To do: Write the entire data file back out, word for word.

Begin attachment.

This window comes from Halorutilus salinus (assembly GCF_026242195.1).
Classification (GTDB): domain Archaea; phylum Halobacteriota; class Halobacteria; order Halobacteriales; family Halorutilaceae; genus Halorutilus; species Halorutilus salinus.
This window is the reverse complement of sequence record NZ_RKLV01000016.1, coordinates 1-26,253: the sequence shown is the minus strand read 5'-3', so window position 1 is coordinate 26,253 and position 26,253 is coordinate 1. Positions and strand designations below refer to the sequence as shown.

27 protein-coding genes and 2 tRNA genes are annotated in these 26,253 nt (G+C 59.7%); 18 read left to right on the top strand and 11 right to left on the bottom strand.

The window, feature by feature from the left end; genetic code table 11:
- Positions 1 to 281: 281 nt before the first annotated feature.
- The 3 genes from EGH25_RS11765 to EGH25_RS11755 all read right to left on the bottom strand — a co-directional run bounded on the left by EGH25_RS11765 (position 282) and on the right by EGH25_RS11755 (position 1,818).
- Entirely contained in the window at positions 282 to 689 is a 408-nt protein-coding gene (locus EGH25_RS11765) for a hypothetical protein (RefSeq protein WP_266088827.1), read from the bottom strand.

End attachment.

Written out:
This window comes from Halorutilus salinus (assembly GCF_026242195.1).
Classification (GTDB): domain Archaea; phylum Halobacteriota; class Halobacteria; order Halobacteriales; family Halorutilaceae; genus Halorutilus; species Halorutilus salinus.
This window is the reverse complement of sequence record NZ_RKLV01000016.1, coordinates 1-26,253: the sequence shown is the minus strand read 5'-3', so window position 1 is coordinate 26,253 and position 26,253 is coordinate 1. Positions and strand designations below refer to the sequence as shown.

27 protein-coding genes and 2 tRNA genes are annotated in these 26,253 nt (G+C 59.7%); 18 read left to right on the top strand and 11 right to left on the bottom strand.

The window, feature by feature from the left end; genetic code table 11:
- Positions 1 to 281: 281 nt before the first annotated feature.
- The 3 genes from EGH25_RS11765 to EGH25_RS11755 all read right to left on the bottom strand — a co-directional run bounded on the left by EGH25_RS11765 (position 282) and on the right by EGH25_RS11755 (position 1,818).
- Entirely contained in the window at positions 282 to 689 is a 408-nt protein-coding gene (locus EGH25_RS11765) for a hypothetical protein (RefSeq protein WP_266088827.1), read from the bottom strand.